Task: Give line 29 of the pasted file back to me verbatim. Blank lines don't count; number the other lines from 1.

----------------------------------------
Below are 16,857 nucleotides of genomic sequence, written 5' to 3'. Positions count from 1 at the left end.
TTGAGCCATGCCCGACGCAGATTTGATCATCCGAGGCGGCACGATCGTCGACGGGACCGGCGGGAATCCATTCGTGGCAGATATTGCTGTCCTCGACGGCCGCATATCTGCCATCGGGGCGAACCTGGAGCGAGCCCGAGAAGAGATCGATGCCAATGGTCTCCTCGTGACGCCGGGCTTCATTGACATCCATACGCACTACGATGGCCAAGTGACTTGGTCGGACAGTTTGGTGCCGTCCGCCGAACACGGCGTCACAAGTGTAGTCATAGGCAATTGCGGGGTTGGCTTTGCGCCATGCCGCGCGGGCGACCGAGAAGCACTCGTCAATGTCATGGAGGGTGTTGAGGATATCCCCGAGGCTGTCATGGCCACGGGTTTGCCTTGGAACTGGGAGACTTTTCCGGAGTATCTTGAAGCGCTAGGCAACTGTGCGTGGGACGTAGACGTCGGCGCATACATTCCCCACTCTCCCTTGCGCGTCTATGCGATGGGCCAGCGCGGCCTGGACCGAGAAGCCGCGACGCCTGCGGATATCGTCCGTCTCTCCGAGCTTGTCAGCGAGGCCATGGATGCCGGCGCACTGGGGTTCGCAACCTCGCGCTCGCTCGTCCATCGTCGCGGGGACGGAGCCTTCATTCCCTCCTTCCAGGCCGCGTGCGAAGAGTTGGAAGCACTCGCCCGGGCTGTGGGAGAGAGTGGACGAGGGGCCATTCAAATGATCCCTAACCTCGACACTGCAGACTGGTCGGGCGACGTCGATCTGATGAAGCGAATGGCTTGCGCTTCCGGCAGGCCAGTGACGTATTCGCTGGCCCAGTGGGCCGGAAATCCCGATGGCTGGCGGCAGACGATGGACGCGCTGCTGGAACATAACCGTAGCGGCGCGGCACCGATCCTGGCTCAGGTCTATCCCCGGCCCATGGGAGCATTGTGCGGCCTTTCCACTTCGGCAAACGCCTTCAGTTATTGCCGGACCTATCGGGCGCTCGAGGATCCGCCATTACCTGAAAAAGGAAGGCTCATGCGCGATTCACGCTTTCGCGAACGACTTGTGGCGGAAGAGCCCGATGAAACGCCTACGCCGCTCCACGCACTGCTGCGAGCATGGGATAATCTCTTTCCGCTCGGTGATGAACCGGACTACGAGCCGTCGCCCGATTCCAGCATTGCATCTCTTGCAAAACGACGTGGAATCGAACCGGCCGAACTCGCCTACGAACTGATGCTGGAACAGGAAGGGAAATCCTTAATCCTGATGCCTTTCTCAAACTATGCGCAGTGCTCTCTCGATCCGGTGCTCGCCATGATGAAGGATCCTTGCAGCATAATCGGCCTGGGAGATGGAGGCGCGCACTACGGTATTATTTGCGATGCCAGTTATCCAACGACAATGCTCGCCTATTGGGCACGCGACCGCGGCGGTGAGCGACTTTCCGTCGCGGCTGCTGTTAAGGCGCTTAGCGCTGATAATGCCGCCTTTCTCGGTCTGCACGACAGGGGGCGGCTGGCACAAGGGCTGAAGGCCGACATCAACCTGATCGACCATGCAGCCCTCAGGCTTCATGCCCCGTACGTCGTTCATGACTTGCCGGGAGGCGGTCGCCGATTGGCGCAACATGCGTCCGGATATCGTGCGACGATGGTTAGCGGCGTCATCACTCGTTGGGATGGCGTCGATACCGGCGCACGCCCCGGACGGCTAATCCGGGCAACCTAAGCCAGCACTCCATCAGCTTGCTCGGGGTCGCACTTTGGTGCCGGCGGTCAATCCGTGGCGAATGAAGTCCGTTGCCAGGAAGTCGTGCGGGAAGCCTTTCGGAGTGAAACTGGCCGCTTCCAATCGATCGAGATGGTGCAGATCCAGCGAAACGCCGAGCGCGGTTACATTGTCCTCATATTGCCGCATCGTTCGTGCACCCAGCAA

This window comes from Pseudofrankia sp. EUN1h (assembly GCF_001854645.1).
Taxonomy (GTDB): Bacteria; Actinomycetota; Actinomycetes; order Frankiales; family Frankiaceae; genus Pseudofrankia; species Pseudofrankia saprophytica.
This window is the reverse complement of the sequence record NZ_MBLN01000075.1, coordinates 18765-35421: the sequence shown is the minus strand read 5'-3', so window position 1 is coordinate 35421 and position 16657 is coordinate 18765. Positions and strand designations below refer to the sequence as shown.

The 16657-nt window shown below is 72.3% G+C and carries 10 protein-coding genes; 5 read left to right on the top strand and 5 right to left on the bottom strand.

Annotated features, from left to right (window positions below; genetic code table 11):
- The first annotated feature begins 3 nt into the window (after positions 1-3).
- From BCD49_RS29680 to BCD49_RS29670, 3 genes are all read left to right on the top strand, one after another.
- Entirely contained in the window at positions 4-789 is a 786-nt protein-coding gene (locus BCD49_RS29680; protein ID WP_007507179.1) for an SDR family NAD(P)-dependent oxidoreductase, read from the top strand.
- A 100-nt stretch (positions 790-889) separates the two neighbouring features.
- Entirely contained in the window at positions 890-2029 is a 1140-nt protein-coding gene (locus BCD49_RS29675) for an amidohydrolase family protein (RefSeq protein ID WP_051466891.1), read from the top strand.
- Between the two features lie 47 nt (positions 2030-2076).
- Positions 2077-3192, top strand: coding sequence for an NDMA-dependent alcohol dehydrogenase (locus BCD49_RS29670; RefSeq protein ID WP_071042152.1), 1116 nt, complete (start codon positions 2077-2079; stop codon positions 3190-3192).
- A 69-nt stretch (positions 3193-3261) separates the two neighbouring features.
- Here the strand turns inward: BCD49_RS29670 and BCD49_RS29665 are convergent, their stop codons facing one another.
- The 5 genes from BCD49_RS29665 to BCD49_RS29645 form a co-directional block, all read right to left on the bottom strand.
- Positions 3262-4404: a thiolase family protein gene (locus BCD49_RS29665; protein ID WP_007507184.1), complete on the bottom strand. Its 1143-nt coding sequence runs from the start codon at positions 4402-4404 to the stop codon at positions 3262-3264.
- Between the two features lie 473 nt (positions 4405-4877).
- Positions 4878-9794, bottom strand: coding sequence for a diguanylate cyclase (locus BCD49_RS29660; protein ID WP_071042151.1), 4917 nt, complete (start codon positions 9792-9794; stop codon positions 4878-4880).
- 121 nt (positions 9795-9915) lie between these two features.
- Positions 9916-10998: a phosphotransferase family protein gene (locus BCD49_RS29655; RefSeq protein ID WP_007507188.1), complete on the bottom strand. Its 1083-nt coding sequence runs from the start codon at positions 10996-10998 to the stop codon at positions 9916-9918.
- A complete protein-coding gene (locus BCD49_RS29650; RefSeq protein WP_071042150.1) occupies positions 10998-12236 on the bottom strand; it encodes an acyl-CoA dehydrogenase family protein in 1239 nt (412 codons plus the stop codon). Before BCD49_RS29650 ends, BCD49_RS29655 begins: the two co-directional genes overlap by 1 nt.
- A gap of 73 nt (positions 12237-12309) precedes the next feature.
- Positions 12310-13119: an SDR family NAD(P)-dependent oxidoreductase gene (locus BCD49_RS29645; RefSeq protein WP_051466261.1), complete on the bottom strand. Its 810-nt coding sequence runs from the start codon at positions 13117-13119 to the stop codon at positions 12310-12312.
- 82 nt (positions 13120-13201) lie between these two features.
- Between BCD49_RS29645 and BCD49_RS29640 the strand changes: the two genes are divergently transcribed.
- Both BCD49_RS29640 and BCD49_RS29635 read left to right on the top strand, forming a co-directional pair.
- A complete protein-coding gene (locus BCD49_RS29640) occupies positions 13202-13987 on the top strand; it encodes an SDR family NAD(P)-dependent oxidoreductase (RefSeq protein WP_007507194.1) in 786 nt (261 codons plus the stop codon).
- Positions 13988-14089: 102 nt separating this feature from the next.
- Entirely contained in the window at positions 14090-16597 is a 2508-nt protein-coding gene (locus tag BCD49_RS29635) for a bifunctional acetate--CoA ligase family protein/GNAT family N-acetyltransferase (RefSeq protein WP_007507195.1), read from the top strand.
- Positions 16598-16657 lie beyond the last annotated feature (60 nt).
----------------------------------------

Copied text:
- A complete protein-coding gene (locus BCD49_RS29640) occupies positions 13202-13987 on the top strand; it encodes an SDR family NAD(P)-dependent oxidoreductase (RefSeq protein WP_007507194.1) in 786 nt (261 codons plus the stop codon).